F.R. Duplantier reporting Behind The Headlines

Week of:
September 24, 2001
Place Expiration Dates on Politicians



F.R. Duplantier

by: F.R. Duplantier

Term limits encourage competition, which means more choices and better quality for voters.

"Term limits legislation, by design, guarantees the frequent turnover of legislators," observes Patrick Basham of the Cato Institute. "Preliminary indications confirm that the number of candidates for state office has increased," he comments, "with the result that voters in term-limited states now select from a larger pool of candidates and the outcomes of both primary and general elections are closer."

Basham highlights the manifold benefits of term limits in a recent issue of Intellectual Ammunition, published by the Heartland Institute. "Prior to term limits," he notes, "potential high-quality candidates were discouraged from running for office because it frequently took decades in political life before one achieved, largely through seniority rather than merit, any meaningful influence over legislative affairs and, ultimately, public policy. But term limits alter the institutional culture of a state legislature to the extent that freshmen legislators may possess immediate influence."

Basham predicts that "term limits will act as a restraint on the size and scope of state government," because "the psychological and philosophical makeup of term-limited legislators, in tandem with a finite tenure, coalesce in favor of limited government." He points out that "term-limited legislators appear more willing than their more senior colleagues to reassess the (statist) status quo -- that is, they are more inclined to change things, and to seek change in a more market-oriented direction."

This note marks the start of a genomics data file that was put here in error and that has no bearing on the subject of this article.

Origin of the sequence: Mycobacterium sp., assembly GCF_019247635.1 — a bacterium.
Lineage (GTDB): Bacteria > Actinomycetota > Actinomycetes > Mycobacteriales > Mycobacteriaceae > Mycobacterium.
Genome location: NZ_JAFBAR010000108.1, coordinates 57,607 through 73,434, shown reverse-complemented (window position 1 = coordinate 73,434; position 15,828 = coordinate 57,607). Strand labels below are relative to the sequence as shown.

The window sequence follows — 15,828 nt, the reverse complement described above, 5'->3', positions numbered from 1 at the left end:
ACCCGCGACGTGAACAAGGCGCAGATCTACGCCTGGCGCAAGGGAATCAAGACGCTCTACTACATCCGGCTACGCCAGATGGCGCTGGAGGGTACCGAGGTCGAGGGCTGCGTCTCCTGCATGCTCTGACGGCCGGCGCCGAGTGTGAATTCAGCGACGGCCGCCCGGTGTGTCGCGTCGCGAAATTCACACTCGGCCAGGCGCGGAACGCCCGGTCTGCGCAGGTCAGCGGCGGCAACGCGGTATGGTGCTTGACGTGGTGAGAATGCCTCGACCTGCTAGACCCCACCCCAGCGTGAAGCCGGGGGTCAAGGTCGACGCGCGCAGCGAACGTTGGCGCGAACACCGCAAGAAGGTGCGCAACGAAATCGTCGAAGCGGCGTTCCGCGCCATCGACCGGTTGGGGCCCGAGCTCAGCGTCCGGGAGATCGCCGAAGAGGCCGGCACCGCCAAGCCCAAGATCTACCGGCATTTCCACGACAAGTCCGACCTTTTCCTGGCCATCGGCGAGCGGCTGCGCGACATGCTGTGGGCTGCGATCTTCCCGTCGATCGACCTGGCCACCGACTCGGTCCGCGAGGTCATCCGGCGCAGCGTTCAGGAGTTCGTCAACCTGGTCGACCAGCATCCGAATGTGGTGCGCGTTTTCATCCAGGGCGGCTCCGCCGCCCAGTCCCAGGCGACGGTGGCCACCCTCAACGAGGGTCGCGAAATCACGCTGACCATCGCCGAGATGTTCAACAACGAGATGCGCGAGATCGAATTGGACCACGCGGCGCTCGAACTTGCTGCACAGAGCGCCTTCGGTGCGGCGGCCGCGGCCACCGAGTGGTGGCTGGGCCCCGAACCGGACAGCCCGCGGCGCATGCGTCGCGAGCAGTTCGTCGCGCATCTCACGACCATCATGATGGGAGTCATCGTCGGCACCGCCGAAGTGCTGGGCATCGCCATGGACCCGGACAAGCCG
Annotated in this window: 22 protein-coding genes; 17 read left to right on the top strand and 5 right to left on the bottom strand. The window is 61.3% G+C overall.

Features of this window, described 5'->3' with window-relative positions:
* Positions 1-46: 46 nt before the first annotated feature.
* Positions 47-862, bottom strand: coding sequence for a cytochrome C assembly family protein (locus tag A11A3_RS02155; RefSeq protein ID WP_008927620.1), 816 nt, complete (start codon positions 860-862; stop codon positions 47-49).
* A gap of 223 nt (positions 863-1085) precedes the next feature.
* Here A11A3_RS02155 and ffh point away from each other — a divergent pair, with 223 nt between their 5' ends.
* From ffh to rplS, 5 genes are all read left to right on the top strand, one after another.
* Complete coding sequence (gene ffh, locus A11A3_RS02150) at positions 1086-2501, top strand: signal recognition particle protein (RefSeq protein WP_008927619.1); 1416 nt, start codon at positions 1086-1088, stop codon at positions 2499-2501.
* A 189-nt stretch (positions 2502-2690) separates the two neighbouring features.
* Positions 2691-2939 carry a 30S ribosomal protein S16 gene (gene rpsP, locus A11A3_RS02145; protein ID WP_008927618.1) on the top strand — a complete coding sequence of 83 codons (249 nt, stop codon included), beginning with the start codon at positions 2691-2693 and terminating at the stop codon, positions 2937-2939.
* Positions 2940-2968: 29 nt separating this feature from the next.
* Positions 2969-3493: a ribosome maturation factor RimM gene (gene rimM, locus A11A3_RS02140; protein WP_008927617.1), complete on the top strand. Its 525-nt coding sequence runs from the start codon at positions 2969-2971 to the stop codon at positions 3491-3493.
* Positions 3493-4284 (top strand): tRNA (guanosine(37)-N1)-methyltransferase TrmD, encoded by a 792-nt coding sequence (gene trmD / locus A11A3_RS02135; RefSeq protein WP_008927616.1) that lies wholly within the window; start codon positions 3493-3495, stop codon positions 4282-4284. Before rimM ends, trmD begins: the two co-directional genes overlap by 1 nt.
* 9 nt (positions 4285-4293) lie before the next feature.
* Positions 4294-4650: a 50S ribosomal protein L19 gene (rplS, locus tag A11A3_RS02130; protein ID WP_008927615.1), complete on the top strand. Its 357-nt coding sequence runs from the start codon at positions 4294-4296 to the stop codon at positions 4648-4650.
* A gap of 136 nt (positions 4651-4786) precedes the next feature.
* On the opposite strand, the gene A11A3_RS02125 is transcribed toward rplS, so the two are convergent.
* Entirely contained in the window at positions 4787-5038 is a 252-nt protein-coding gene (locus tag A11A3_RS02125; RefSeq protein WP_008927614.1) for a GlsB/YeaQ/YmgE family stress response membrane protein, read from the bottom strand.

Basham reports that "candidates in term-limited states are more ideological than their predecessors. The influx of legislators who are relatively new to politics adds to the legislative mix a whole host of previously under-appreciated private-sector insights and experiences," he comments. "The term-limited appear willing to exhibit an independence frequently absent from other state legislatures. The relatively short shelf life of a term-limited legislator," Basham notes, "seems to reduce the incentives that lead careerist legislators to support electorally efficient, but economically inefficient, government spending." He argues that "the prolonged exposure to lobbyists and bureaucrats experienced by the long-term legislator leads to bigger, not smaller, government. In practice, there is a positive correlation between the length of a legislator's career and his votes in favor of more government spending."

Term limits increase competition, Basham concludes. "Increasing competition in the political marketplace," he asserts, "leads to greater consumer choice and satisfaction." Basham also believes that "term limits may be influencing the motivation of those attracted to public office. More candidates," he hopes, "may view a brief career in the state legislature as a worthwhile, if temporary, vocation."

If bread, milk, and eggs have expiration dates, why not politicians? After all, they get stale too, they turn sour, and they go bad. In addition to trying to pass term-limits legislation or persuade candidates to sign and then abide by self-limiting pledges, we need to come up with an independent mechanism for indicating when the shelf life of a politician is up. The preferred method -- tattooing dates on their undersides -- may prove difficult to implement, and who would want to check for expiration? In the meantime, how about an online registry to publicize the rancidity of America's stalest politicians?